Display Settings:

Format

Send to:

Choose Destination
We are sorry, but NCBI web applications do not support your browser and may not function properly. More information
Immunol Cell Biol. 2012 May;90(5):528-39. doi: 10.1038/icb.2011.73. Epub 2011 Sep 6.

Immunoglobulin light chain, Blimp-1 and cytochrome P4501B1 peptides as potential vaccines for AL amyloidosis.

Author information

  • 1Department of Pathology, University of Massachusetts Medical School, Worcester, MA, USA.

Abstract

Amyloid light chain (AL) amyloidosis is a lethal disorder characterized by the pathologic deposition of clonal plasma cell-derived, fibrillogenic immunoglobulin light chains in vital organs. Current chemotherapeutic regimens are problematic in patients with compromised organ function and are not effective for all patients. Here, a platform of computer-based prediction and preclinical mouse modeling was used to begin development of a complementary, immunotherapeutic approach for AL amyloidosis. Three peptide/MHC I-binding algorithms identified immunogenic peptides from three AL plasma cell-associated proteins: (1) amyloidogenic λ6 light chains, (2) CYP1B1, a universal tumor antigen hyper-expressed in AL plasma cells and (3) B lymphocyte-induced maturation protein 1 (Blimp-1), a transcription factor required for plasma cell differentiation. The algorithms correctly predicted HLA-A(*)0201-binding native and heteroclitic peptides. In HLA-A2 transgenic mice, these peptides, given individually or in combination, induced potent CTL which kill peptide-loaded human lymphoma cells and/or lymphoma cells producing target protein. Blimp-1 peptide-immunized mice exhibited a reduced percentage of splenic, lymph node and bone marrow plasma cells and a decrease in the absolute number of splenic plasma cells demonstrating (1) presentation of target peptide by endogenous plasma cells and (2) appropriate CTL homing to lymphoid organs followed by killing of target plasma cells. These studies suggest that AL amyloidosis, with its relatively low tumor cell burden, may be an attractive target for peptide-based multivalent vaccines.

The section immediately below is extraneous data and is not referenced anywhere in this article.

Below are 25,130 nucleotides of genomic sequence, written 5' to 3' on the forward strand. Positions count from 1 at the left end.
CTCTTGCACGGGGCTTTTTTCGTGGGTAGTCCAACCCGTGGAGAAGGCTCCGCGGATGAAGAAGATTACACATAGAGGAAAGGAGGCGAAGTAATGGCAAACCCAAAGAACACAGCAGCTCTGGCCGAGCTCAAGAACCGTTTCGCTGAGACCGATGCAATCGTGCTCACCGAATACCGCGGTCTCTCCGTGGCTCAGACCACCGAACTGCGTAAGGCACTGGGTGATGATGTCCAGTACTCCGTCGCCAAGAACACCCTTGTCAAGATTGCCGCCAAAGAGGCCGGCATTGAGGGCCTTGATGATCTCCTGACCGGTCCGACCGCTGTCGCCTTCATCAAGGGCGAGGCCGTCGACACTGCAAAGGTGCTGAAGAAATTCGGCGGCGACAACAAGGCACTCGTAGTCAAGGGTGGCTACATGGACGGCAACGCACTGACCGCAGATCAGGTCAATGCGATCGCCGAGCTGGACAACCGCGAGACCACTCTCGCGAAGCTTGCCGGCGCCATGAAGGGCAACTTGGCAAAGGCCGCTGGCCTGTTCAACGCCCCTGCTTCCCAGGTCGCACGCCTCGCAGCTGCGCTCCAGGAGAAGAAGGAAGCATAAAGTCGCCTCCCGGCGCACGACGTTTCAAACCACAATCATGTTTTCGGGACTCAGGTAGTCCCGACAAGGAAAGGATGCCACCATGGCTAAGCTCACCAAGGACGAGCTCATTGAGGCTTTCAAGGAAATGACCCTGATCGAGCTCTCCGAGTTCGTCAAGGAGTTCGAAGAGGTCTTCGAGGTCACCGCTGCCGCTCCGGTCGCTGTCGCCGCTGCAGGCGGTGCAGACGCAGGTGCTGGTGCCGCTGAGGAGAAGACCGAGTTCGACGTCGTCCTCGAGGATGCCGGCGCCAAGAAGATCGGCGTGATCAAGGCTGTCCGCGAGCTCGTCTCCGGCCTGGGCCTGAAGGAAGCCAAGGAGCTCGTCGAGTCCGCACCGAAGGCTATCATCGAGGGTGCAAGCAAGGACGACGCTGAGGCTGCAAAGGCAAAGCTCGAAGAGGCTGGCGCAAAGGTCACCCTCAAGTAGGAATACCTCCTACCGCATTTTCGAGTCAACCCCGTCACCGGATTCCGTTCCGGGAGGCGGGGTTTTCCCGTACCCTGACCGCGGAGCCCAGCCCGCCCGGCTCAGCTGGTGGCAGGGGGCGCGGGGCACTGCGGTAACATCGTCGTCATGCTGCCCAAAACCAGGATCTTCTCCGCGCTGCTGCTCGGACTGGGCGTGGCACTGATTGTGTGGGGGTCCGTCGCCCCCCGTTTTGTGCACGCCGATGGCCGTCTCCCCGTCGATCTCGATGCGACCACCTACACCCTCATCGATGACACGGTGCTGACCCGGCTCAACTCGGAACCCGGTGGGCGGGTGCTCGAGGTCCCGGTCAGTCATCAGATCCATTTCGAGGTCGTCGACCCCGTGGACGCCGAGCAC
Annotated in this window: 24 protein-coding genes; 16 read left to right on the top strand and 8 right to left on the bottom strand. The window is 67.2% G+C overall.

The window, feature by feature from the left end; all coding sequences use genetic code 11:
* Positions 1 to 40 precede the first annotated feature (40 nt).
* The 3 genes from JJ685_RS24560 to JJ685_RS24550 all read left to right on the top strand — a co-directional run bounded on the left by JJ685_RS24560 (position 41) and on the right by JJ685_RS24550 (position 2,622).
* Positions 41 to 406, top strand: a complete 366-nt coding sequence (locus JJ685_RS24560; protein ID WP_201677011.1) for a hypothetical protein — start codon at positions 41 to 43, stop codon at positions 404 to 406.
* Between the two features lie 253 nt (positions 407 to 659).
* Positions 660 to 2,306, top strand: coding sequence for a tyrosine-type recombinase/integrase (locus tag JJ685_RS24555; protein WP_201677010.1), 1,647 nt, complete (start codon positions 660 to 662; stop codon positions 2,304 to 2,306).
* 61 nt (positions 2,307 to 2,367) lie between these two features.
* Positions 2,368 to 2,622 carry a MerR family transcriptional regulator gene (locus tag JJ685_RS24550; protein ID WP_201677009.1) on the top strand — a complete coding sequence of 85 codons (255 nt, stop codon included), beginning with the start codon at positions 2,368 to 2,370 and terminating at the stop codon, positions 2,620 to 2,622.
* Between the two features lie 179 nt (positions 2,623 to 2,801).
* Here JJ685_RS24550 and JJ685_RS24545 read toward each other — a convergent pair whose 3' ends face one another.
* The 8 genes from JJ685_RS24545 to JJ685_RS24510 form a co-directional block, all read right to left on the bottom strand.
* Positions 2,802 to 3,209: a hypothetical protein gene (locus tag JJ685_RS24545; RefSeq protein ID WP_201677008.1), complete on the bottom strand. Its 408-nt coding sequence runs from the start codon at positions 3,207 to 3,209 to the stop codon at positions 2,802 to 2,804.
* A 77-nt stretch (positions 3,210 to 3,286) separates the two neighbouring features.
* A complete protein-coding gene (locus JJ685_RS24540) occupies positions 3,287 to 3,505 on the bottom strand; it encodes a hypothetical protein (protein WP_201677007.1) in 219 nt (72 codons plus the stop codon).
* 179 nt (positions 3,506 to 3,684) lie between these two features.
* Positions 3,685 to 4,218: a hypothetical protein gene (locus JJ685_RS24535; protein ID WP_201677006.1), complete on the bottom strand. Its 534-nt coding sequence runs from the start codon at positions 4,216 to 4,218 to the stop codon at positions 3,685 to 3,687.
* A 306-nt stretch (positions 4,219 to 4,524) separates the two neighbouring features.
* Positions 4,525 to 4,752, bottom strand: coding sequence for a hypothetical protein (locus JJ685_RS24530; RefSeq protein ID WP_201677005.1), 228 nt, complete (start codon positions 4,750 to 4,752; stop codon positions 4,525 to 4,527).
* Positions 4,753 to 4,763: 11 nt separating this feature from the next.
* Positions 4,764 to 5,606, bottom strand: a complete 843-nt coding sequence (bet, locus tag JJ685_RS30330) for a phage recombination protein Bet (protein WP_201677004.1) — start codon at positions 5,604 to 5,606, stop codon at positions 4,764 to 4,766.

PMID:
21894172
[PubMed - indexed for MEDLINE]
PubMed Commons home

PubMed Commons

0 comments
How to join PubMed Commons

    Supplemental Content

    Icon for Nature Publishing Group
    Loading ...
    Write to the Help Desk